Sen. Tom Cotton suggested he would ask tougher questions of nominees of top military command positions about their views on critical race theory before they are given promotions.
Cotton, R-Ark., an Army veteran who fought in Afghanistan, said the doctrine gaining a foothold in a number of institutions, including the military, is contrary to the Declaration of Independence, the U.S. Constitution, and Martin Luther King Jr.’s “I Have a Dream” speech, all of which promote enduring American values.
“Usually, there is never a confirmation hearing unless it’s a four-star promotion to a major combatant command or one of the services,” Cotton said Thursday. “But maybe it’s time to change that. Maybe it’s time we start ensuring that our flag officers subscribe to those very basic principles that are outlined in our Declaration and King’s ‘Dream’ speech.”
Cotton made his remarks during a webinar sponsored by The Heritage Foundation, the parent organization of The Daily Signal.
Military commanders have included pro-critical race theory books on reading lists, such as “How to Be an Antiracist” by Ibram X. Kendi and “The New Jim Crow” by Michelle Alexander.
While critical race theory at corporations or universities is more extensive, it has far fewer consequences than pushing the theory in the military, the Arkansas lawmaker said.
“What happens if it harms unit cohesion and morale in our military? Then we literally are risking our freedom,” Cotton said. “That’s why it’s so important that the U.S. military’s priority should remain what it always has been—to fight and win real wars, not to get distracted by culture wars.”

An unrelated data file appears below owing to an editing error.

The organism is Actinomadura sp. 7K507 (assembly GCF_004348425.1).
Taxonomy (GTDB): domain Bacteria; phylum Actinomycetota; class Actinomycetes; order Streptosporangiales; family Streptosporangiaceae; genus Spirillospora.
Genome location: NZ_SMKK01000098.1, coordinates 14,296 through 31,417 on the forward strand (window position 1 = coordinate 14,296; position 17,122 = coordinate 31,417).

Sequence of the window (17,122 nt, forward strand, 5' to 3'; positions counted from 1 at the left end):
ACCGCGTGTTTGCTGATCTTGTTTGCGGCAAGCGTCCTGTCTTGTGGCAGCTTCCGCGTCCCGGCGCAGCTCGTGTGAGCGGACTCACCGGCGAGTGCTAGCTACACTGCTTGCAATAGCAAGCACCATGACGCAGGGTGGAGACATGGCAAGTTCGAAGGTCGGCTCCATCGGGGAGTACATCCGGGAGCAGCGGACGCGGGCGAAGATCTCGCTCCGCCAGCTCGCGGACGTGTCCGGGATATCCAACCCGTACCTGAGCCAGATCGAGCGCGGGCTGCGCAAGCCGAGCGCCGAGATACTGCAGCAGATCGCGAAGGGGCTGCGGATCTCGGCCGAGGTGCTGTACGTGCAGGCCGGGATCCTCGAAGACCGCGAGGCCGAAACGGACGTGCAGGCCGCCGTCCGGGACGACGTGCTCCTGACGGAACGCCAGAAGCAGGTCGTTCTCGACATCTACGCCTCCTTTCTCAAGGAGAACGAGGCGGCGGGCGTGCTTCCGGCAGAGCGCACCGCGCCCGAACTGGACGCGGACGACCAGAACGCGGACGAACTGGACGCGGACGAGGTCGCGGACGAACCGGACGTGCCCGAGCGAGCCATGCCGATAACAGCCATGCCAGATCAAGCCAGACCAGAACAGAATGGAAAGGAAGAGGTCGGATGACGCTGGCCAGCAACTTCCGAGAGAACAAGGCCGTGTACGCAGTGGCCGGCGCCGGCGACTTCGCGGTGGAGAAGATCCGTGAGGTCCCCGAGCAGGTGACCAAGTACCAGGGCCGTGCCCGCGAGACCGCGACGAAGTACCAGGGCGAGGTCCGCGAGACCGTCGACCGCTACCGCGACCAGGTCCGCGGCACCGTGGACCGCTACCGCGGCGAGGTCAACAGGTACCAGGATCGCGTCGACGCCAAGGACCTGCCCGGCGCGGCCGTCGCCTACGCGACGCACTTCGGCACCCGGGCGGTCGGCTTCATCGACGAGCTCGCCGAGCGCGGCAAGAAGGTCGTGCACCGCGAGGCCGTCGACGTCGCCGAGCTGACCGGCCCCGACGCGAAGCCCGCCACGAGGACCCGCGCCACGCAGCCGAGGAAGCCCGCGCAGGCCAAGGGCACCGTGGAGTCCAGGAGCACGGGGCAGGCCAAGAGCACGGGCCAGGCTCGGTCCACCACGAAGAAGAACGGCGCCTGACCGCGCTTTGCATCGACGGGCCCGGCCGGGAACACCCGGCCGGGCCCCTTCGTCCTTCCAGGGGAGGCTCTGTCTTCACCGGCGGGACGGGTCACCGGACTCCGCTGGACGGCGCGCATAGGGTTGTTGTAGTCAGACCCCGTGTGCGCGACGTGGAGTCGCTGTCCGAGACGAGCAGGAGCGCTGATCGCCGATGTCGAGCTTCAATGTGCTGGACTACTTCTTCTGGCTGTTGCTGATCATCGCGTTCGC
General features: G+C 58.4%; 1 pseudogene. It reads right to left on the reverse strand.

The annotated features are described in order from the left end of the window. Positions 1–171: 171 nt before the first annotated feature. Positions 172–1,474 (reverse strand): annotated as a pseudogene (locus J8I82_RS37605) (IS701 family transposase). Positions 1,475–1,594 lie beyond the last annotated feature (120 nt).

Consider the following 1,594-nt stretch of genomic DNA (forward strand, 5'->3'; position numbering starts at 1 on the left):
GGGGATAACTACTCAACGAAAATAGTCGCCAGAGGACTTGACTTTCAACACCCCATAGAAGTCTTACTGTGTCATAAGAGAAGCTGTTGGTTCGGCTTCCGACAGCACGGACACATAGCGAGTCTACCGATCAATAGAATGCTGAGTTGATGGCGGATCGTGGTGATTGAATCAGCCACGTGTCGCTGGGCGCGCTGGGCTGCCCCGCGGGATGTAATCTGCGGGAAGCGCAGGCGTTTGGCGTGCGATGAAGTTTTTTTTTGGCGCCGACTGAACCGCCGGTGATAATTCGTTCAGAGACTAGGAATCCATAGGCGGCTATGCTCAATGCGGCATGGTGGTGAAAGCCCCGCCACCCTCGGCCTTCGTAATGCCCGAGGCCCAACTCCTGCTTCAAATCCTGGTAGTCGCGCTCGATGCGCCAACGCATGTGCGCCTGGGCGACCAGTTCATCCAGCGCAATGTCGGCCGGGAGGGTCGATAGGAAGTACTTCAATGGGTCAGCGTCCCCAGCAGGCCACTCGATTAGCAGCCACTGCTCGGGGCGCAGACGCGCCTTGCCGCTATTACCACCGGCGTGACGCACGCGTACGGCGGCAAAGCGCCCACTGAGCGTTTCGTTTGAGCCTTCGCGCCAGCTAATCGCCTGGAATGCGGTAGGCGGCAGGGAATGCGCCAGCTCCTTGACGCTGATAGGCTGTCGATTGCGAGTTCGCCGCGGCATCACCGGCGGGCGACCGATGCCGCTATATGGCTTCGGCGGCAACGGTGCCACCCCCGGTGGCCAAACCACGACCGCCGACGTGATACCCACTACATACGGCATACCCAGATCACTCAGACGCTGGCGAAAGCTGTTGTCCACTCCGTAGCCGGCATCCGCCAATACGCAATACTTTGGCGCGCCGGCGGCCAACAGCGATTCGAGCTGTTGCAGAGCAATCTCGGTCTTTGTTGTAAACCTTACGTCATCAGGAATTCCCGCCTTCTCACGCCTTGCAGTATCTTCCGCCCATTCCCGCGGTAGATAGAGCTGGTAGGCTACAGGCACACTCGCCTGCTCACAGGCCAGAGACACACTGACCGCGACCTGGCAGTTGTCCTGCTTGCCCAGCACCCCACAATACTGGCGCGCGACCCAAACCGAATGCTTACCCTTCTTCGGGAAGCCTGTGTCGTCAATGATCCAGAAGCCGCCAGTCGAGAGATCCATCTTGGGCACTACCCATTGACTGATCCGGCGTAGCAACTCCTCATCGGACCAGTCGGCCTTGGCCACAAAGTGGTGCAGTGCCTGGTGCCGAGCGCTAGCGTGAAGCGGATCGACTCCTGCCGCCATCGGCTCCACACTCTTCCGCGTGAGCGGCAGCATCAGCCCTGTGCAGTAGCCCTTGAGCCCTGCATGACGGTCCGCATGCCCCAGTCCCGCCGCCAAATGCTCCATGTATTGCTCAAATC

Cotton and Rep. Dan Crenshaw, R-Texas, a former Navy SEAL, set up a website through which service members can report instances where they are being subjected to critical race theory in the course of their duties.
Other Republican lawmakers have similarly pushed back against the doctrine, which posits that people are either oppressors or oppressed, based on their race.
Cotton seemed to make a not-so-subtle swipe at the woke activism of Coca-Cola and of professional sports leagues in noting that critical race theory is most corrosive in the military.
“They don’t just play a kids’ game for money or sell sugary beverages. They are the institution that keeps us free and safe,” the Arkansas Republican said of the military. “They make almost everything else possible in our country in protecting our way of life. So, it’s the most corrosive place where you can teach these small, specious doctrines.”
Cotton said he has heard from enlisted military personnel and old military friends that the infusion of critical race theory in the military is new in the past year.
“Most of the contacts we get, most of my buddies who contact me still, they just want to know why we can’t go back to what we all took an oath to, to our founding principles in the Declaration and the Constitution, or for that matter, why these training sessions can’t just replay Martin Luther King’s ‘Dream’ speech, and that we should all be judged by the content of our character, not the color of our skin,” he said, adding:
Or, to put it in military terms, by our tactical and operational performance, in addition to the content of our character, not the color of our skin.
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